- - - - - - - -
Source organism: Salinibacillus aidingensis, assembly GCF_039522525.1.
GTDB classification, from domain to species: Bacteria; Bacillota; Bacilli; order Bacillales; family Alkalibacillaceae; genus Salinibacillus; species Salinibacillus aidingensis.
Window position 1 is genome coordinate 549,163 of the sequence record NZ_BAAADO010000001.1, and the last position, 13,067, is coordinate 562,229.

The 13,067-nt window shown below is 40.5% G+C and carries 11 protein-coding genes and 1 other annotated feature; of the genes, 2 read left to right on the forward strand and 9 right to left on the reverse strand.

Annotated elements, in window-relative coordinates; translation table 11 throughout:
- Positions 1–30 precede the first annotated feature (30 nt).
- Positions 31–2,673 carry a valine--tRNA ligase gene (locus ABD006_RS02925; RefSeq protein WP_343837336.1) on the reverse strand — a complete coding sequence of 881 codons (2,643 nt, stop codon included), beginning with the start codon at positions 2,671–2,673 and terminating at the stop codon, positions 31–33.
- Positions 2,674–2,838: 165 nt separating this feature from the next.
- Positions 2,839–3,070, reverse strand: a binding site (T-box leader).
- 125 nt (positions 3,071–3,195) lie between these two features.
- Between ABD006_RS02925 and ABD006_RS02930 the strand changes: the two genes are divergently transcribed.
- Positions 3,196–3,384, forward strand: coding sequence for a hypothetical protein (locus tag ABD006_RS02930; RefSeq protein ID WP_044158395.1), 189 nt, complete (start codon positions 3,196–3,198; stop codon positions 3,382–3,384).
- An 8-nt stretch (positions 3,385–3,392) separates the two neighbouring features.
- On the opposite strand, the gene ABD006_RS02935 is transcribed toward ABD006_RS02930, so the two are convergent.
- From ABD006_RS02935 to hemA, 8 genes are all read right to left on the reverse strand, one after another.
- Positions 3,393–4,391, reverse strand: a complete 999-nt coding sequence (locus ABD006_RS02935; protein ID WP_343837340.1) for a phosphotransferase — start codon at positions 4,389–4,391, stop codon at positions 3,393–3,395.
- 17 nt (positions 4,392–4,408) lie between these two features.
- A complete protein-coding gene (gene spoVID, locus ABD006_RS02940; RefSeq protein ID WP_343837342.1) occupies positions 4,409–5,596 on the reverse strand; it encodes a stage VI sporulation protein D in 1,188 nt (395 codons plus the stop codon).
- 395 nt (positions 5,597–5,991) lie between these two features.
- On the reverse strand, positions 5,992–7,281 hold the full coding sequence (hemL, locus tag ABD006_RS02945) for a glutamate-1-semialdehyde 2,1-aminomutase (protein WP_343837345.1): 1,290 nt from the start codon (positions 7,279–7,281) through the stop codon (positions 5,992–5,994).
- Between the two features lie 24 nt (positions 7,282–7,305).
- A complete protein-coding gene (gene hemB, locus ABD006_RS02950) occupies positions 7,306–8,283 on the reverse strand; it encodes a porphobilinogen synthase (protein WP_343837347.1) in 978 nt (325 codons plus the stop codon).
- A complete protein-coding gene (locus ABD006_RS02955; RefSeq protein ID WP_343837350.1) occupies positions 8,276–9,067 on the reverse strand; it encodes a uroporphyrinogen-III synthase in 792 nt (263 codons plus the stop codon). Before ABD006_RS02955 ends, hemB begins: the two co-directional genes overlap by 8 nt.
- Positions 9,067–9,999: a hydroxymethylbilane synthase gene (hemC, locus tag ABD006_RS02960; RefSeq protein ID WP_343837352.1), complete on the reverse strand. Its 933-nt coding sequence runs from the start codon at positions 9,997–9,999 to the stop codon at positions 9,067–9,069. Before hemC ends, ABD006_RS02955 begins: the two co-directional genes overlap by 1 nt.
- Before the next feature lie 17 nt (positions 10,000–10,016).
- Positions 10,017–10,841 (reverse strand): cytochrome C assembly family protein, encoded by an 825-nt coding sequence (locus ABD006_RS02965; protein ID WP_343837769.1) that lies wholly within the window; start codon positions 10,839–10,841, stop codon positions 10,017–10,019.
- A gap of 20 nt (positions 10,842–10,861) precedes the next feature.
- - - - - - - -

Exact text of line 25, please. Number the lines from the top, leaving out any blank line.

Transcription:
- Before the next feature lie 17 nt (positions 10,000–10,016).